Born in St Helens, Lancashire, Murphy’s speed gave him local renown in his youth, when he became known among pigeon keepers for the haste with which he reported the arrivals of birds. He was also a talented cross country runner, running for the Peasley Cross Harriers club. The club was disbanded at the start of the First World War, and Murphy turned his attention to football. He signed for Manchester City from Alexandra Victoria on 2nd February 1918, as an amateur. He made several appearances for the club in the wartime Lancashire League, including an appearance against Everton in which he scored in the first minutes to consign the Toffees to their first defeat of the season. He also played for Liverpool as a wartime guest. When competitive football returned after the end of the war, Murphy turned professional, making his League debut against Bolton Wanderers on 13th September 1919, and a further 37 appearances that season.
In the 1919-20 season, Murphy scored nine goals in 41 appearances as Manchester City finished as runner-up in the League. his performances resulted in interest from the Irish Football Association, who prompted by Murphy’s Irish-sounding surname wrote to enquire about his birthplace. In his reply, Manchester City manager Ernest Mangnall wrote “He comes from St Helens, where the pills come from”. Murphy was a regular on the Manchester City left wing for six seasons, making the 1924 FA Cup semi final with Manchester City where they were beaten by eventual winners Newcastle United at St Andrew’s, but by 1925-26 he was no longer first choice, making only 9 appearances and not being selected for the 1926 FA Cup Final, and on 18th August 1926, having scored 31 goals in 220 appearances for Manchester City, he joined Southampton for £350. Murphy was brought to the South coast by new manager Arthur Chadwick and, by Christmas 1926, prospects looked good as the Saints were only two points behind the Division Two leaders, with Murphy linking up well with centre forward Bill Rawlings. A reporter for the local newspaper described Murphy as “cute, quick and clever”. The New Year saw a slump in the team’s performances and by the end of the season they had fallen back to 13th place in the table. They did, however, have a good run in the FA Cup, reaching the semi-finals where they went out to Arsenal at Stamford Bridge, with Murphy appearing in all the Cup matches.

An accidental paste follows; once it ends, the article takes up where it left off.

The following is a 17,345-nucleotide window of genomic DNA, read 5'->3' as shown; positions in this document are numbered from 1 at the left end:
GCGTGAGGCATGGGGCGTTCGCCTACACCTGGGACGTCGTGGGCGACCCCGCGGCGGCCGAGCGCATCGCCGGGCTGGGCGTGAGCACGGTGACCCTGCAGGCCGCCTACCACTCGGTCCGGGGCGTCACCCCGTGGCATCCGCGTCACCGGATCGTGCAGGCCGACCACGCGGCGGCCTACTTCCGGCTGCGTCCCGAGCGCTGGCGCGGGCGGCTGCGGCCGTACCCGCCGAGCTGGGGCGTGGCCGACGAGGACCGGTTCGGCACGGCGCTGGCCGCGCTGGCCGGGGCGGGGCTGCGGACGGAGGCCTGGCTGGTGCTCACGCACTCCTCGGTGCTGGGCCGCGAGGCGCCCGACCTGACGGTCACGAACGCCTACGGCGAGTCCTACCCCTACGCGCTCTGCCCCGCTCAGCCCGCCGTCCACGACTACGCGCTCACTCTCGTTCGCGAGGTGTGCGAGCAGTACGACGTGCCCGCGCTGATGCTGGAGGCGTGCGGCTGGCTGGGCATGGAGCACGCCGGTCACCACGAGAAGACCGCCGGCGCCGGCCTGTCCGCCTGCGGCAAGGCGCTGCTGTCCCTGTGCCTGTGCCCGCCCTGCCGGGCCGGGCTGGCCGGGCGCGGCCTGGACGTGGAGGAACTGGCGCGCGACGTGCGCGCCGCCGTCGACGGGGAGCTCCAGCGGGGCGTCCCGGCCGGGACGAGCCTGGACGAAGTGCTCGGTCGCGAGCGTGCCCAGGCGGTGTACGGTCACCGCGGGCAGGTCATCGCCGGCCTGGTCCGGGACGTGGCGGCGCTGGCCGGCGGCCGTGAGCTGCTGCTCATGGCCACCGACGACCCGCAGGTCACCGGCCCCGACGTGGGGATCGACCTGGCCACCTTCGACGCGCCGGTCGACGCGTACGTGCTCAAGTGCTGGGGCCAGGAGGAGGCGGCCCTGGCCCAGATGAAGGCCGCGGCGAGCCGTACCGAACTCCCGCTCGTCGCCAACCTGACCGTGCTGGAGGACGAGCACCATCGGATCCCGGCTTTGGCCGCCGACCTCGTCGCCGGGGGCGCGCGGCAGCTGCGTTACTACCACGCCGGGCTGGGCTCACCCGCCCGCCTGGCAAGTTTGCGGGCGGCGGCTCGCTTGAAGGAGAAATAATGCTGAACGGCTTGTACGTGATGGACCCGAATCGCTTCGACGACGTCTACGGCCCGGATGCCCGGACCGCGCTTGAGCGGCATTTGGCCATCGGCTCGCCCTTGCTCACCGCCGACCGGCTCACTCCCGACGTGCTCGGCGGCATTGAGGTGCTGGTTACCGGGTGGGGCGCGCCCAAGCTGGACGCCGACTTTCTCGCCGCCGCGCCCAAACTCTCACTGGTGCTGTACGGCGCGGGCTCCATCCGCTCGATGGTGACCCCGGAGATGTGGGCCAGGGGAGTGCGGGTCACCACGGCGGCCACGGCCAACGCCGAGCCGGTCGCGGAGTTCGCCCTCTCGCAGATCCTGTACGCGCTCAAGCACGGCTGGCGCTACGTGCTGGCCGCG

In the 1926-27 season, in which he linked up well with Sam Taylor and Stan Woodhouse on the left, Murphy only missed one league match, scoring four goals. The following season saw Murphy continuing on the left-wing until early March when he lost his place to Stan Cribb. Although he regained his place for the start of the 1928-29 season, Cribb once again replaced him and Murphy only made the occasional appearance before being released at the end of the season, with Saints having recruited Johnny Arnold to fill the left wing position. In his time with The Saints, Murphy made a total of 81 appearances, scoring 9 goals. After leaving the Dell he joined Oldham Athletic for £100, with Reg Watson going in the opposite direction. He spent one season at Oldham scoring once in 2 games in December 1929, before joining his final League club Tranmere Rovers where he made a mere 3 appearances, after which he joined non-league Ellesmere Port Town in 1932.
NB This photograph shows Everton full back David Raitt challenging with Manchester City winger Billy Murphy. It was taken on either Christmas Day, or more likely Boxing Day 1922 when Manchester City and Everton played each other, it’s more likely The Kippax Stand of Maine Road behind the players which would imply the reverse fixture which Manchester City won 2-1.